Susan Buck-Morss (Dialectic of Seeing)

“…to seize the essence of history, it suffices to compare Herodotus and the morning newspaper.’ What is expressed here is a feeling of vertigo characteristic of the nineteenth century’s conception of history. It corresponds to a viewpoint according to which the course of the world is an endless series of facts congealed in the form of things. The characteristic residue of this conception is what has been called the “History of Civilization;’ which makes an inventory, point by point, of humanity’s life forms and creations. The riches thus amassed in the aerarium of civilization henceforth appear as though identified for all time. This conception of history minimizes the fact that such riches owe not only their existence but also their transmission to a constant effort of society-an effort, moreover, by which these riches are strangely altered.”
Walter Benjamin (Ibid)

Hexagram mandela,Manly Palmer Hall alchemical manuscripts, late 18th century-

Benjamin’s never completed Arcades Project (never really started, actually) marked a shift in his thinking. There is no philosopher in the 20th century so difficult to summarize as Benjamin. From his Origins of German Tragic Drama to his study of Goethe, to notable essays like The Storyteller, Benjamin seemed to write off his muse, of the moment, whether Scholem, or Brecht, or Adorno. The Arcades marks the culmination of his Adorno period. Except it was never really started. What you have are notes, commentaries (for his own use) and letters to friends, as well as snippets of ideas, comments, questions. And even at this, it is a remarkable assembly of material.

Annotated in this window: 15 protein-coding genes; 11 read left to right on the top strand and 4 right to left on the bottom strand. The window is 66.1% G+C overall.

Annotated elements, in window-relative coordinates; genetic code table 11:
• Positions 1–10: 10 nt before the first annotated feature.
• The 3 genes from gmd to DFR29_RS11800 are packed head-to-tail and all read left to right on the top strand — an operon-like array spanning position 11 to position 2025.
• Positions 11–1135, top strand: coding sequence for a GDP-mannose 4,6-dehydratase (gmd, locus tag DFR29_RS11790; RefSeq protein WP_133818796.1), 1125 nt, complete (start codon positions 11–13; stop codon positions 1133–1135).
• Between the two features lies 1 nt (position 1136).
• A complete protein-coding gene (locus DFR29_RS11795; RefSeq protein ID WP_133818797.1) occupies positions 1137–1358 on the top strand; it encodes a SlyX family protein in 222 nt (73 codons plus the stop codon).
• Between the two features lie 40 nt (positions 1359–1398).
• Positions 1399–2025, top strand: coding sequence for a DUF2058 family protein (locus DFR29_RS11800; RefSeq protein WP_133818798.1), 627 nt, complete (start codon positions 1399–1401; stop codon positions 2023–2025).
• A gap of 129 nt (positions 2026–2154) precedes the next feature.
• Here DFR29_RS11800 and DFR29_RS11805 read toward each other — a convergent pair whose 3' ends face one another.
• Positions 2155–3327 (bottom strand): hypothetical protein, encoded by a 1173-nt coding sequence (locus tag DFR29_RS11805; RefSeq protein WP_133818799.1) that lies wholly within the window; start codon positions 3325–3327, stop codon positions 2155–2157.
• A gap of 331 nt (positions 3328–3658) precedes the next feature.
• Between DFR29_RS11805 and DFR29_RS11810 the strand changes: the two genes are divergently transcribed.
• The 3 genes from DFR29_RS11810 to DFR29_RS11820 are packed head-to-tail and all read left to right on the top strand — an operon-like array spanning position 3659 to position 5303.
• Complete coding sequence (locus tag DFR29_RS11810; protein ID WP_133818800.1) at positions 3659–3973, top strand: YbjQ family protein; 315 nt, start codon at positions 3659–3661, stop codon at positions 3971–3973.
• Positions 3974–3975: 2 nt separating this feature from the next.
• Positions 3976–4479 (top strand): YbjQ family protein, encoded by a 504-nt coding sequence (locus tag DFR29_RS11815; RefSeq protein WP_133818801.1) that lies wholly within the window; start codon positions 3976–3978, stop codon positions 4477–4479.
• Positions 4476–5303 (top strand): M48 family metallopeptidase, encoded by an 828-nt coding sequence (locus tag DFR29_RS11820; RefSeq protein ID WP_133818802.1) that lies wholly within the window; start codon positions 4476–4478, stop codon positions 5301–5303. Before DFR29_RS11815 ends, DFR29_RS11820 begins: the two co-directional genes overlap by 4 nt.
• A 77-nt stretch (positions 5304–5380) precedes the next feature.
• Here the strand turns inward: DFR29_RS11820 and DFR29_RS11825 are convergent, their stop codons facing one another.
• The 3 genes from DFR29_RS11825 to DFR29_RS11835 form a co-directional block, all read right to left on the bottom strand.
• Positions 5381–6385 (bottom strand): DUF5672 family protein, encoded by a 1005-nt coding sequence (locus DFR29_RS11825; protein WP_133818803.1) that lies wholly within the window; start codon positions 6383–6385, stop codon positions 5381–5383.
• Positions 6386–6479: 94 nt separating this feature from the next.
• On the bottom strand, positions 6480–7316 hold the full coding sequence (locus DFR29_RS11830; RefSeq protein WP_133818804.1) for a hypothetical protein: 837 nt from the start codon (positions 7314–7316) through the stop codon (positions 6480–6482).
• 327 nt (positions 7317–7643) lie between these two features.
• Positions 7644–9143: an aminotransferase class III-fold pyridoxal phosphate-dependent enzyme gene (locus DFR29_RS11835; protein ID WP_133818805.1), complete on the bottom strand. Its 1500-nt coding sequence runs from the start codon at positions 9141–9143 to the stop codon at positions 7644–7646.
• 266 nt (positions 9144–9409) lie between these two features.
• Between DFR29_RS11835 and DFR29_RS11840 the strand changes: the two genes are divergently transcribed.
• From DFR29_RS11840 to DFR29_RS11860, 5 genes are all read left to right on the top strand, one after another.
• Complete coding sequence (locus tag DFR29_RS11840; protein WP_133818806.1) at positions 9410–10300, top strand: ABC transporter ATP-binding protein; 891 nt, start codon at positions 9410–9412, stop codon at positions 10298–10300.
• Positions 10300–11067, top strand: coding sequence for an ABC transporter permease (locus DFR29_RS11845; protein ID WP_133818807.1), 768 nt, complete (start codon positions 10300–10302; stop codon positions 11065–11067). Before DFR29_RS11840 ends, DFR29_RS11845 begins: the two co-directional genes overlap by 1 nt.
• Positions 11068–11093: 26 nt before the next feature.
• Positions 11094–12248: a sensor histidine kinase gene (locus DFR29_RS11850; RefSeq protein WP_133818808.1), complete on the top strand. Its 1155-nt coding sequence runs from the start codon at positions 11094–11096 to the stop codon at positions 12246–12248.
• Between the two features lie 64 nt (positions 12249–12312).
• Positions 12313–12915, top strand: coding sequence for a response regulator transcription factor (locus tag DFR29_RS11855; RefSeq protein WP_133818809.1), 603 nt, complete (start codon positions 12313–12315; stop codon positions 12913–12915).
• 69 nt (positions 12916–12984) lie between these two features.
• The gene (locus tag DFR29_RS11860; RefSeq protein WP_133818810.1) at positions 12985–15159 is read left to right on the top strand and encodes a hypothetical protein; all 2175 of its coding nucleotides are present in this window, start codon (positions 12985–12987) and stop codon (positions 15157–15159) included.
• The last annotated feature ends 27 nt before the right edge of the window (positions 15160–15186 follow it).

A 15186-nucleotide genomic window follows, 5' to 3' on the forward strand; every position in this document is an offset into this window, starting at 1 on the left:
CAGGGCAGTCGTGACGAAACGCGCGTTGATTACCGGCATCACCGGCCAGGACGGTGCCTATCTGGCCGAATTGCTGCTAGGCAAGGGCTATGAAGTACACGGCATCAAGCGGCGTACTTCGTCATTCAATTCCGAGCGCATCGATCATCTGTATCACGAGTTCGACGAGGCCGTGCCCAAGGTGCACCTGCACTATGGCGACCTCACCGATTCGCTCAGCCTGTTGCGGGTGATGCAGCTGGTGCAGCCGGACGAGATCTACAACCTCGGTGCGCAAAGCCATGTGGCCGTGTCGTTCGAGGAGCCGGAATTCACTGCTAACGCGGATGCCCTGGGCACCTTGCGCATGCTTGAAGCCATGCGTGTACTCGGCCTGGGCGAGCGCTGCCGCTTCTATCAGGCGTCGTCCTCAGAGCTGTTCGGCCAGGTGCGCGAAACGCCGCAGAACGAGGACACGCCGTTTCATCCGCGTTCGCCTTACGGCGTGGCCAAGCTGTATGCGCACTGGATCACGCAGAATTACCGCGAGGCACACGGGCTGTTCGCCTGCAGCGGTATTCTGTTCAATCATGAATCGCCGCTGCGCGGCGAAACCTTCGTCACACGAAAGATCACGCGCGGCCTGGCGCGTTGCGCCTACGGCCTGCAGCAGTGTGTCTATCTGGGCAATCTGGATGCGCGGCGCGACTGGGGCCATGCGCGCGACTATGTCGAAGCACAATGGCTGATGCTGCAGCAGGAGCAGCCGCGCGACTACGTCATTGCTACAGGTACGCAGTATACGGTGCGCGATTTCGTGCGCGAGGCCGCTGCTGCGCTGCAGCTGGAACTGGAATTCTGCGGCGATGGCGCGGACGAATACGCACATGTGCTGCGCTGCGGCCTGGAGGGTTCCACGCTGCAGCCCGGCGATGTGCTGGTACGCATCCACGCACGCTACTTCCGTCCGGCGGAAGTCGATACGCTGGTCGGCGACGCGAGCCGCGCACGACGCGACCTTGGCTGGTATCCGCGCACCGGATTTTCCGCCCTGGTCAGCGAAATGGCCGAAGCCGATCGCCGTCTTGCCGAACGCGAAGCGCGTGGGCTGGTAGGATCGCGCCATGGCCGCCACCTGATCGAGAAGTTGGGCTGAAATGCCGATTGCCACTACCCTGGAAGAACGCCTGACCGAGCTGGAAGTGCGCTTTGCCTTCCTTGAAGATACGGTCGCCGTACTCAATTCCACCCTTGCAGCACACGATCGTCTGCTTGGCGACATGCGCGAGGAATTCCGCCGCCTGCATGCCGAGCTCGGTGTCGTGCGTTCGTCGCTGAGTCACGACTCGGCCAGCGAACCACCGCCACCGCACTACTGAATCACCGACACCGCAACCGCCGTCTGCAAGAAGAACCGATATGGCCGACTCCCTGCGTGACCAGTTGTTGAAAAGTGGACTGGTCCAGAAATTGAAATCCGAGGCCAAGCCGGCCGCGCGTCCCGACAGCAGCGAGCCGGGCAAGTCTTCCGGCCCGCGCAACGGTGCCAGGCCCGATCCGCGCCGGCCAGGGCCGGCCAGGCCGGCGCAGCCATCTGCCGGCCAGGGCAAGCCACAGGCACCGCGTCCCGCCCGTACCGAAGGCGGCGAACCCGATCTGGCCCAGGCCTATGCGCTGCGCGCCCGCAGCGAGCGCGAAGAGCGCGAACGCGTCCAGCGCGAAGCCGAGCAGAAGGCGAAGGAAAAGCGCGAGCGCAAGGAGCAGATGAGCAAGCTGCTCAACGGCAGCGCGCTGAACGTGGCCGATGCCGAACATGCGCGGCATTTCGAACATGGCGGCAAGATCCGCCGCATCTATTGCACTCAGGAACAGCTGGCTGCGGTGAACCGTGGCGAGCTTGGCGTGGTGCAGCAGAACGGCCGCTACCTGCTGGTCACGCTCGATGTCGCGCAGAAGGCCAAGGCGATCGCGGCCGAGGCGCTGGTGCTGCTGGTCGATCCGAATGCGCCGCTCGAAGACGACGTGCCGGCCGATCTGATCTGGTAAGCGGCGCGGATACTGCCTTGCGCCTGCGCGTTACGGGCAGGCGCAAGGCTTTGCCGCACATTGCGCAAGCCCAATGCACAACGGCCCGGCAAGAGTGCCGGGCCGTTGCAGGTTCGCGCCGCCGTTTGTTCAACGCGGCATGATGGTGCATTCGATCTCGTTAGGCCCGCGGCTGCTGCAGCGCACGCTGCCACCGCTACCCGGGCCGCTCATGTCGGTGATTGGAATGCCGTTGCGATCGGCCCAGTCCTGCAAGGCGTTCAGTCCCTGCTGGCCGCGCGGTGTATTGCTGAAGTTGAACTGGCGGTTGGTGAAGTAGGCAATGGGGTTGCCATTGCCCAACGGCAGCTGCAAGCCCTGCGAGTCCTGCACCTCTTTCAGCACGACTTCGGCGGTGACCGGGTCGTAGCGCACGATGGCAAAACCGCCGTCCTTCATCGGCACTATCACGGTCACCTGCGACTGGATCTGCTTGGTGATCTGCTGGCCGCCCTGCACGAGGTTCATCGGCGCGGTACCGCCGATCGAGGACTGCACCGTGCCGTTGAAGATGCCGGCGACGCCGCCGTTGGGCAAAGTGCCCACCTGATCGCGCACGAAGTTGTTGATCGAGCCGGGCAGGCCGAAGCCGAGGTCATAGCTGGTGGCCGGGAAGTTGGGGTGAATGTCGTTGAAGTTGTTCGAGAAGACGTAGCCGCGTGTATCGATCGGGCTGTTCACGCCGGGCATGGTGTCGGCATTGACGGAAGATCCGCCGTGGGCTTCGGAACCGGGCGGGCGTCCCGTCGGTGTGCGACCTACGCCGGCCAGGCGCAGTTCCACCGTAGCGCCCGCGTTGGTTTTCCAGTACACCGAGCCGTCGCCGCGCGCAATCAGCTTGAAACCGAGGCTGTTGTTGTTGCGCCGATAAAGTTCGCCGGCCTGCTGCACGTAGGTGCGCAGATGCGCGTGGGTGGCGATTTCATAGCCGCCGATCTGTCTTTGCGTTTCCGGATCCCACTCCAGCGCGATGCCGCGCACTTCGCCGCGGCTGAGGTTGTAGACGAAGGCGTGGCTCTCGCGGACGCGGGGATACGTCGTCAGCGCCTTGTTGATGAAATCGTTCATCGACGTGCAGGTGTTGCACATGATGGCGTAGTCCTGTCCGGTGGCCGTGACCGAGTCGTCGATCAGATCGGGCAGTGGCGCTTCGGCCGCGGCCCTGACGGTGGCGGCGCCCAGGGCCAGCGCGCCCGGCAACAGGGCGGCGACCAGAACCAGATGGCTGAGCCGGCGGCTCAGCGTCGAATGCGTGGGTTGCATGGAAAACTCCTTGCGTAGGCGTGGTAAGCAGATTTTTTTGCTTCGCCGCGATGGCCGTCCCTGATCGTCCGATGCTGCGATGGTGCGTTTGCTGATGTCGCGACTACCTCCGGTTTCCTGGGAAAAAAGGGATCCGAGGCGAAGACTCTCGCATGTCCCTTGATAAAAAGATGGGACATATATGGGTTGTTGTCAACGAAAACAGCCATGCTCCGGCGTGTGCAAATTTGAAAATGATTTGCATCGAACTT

“The Paris Passages built in the early nineteenth century were the origin of the modern commercial arcade. Surely these earliest, ur-shopping malls would seem a pitifully mundane site for philosophical inspiration. But it was precisely Benjamin’s point to bridge the gap between everyday experience and traditional academic concerns, actually to achieve that phenomenological hermeneutics of the profane world which Heidegger only pretended.”
Susan Buck Morss (Dialectics of Seeing)

This is an excavation of early industrial society, an origin story in a sense. And perhaps that story ends with Debord’s Spectacle.

“The whole life of those societies in which modern conditions of production prevail presents itself as an immense accumulation of spectacles. All that once was directly lived has become mere representation”.